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Math Help - [SOLVED] Finding Extreme Values...

  1. #1
    Member >_<SHY_GUY>_<'s Avatar
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    Exclamation [SOLVED] Finding Extreme Values...

    i know i am supposed to find the derivative of an equation to find [somehow] the extreme points.

    but how? for example:
    f(x)= \frac {1}{x} + \ln(x)

    i would get this right?
    \frac {-1}{x^2} + \frac {1}{x}
    they give me an interval as well... 0.5 \leq x \leq 4

    what do i do?
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  2. #2
    Moo
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    Hello,
    Quote Originally Posted by >_<SHY_GUY>_< View Post
    i know i am supposed to find the derivative of an equation to find [somehow] the extreme points.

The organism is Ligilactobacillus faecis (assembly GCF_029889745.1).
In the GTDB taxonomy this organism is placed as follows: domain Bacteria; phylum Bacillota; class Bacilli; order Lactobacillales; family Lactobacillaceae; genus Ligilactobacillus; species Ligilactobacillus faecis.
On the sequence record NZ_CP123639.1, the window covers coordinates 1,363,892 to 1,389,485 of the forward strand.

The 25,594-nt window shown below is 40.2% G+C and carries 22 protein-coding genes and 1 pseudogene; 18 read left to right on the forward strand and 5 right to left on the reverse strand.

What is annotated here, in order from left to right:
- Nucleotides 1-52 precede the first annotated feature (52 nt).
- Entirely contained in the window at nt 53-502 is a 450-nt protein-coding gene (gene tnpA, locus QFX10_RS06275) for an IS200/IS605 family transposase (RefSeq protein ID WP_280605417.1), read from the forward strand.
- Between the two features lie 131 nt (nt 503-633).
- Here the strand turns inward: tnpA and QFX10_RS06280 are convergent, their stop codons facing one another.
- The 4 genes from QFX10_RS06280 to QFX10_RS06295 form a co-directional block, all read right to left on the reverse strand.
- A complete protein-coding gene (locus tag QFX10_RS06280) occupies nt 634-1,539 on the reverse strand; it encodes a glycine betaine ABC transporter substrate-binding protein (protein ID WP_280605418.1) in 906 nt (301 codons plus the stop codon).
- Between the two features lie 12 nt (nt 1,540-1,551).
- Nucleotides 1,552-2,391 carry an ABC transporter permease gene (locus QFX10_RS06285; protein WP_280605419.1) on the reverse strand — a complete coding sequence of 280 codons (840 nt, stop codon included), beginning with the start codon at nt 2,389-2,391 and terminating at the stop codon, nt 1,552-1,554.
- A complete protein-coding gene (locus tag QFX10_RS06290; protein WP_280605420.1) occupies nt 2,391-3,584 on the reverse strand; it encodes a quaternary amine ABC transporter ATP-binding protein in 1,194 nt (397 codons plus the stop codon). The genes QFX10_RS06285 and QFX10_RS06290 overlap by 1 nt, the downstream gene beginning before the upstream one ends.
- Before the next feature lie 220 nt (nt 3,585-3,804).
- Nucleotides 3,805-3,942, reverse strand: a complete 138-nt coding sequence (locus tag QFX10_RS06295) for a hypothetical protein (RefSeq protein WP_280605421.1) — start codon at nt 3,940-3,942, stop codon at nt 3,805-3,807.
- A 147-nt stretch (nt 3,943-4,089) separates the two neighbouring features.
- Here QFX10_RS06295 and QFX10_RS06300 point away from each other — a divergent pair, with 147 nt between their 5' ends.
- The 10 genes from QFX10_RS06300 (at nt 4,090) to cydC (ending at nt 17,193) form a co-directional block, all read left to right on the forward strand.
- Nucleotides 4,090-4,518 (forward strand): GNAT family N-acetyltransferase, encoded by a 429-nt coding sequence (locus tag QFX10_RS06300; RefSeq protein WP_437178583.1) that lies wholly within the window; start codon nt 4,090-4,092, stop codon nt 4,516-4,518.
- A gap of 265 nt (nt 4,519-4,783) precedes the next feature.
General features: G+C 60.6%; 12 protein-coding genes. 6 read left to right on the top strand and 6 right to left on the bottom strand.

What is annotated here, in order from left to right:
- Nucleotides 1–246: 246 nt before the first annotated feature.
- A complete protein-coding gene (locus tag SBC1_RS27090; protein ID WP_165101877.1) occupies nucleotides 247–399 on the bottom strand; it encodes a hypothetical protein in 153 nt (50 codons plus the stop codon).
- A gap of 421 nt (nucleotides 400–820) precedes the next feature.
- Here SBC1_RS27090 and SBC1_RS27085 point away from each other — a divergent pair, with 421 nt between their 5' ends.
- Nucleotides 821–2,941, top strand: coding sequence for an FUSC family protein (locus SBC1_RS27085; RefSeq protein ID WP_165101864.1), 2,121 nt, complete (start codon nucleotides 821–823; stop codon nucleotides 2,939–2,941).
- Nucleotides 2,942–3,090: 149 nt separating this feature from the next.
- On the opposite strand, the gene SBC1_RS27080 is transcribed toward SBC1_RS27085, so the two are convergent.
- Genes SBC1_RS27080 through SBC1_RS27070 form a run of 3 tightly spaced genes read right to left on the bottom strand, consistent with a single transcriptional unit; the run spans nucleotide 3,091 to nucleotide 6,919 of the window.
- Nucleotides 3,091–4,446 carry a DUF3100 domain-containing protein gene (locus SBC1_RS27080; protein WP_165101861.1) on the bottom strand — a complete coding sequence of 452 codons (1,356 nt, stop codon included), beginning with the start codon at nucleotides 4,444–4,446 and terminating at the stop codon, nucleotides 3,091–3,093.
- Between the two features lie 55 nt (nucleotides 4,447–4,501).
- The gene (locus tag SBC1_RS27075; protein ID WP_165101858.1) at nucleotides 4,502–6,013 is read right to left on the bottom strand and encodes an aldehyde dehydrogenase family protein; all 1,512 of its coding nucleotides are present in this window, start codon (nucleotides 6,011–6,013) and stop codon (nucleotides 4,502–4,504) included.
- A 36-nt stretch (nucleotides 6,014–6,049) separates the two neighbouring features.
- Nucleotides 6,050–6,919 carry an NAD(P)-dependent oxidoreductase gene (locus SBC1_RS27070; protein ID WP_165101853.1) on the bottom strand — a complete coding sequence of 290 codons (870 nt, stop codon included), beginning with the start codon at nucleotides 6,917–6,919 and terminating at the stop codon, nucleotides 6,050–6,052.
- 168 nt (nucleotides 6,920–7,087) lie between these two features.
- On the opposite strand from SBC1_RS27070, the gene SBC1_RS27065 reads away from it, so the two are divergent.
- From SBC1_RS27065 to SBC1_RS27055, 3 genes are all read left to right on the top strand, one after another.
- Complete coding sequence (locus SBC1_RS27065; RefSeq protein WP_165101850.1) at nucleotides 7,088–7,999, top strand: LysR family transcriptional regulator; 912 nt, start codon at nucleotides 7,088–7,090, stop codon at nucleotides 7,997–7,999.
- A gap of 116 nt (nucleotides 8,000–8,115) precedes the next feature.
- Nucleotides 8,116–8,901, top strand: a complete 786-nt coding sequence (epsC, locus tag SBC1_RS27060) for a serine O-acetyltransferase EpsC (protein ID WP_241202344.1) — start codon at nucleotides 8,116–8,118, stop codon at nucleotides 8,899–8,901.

but how? for example:
    f(x)= \frac {1}{x} + \ln(x)

    i would get this right?
    \frac {-1}{x^2} + \frac {1}{x}
    they give me an interval as well... 0.5 \leq x \leq 4

    what do i do?
    Yup your derivative is correct.

    Now you have to solve for \frac{-1}{x^2}+\frac 1x=0
    Multiply each side by x^2 (which is possible since x\neq 0) and you'll get -1+x=0, which is easier to deal with

    The same trick can be used if you're looking for the values for which it's >0.


    Spoiler:

    You will see that f'(x)>0 \Leftrightarrow x>1
    This means that on (1,4), it's increasing.
    And on (.5,1), it's decreasing.
    Thus there is a minimum at x=1 (draw a rough sketch)
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  3. #3
    Member >_<SHY_GUY>_<'s Avatar
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    Quote Originally Posted by Moo View Post
    Hello,

    Yup your derivative is correct.

    Now you have to solve for \frac{-1}{x^2}+\frac 1x=0
    Multiply each side by x^2 (which is possible since x\neq 0) and you'll get -1+x=0, which is easier to deal with

    The same trick can be used if you're looking for the values for which it's >0.


    Spoiler:

    You will see that f'(x)>0 \Leftrightarrow x>1
    This means that on (1,4), it's increasing.
    And on (.5,1), it's decreasing.
    Thus there is a minimum at x=1 (draw a rough sketch)
    Hey ,
    ok, i get most of it, except the how you got 4 to get the max value at (1,4)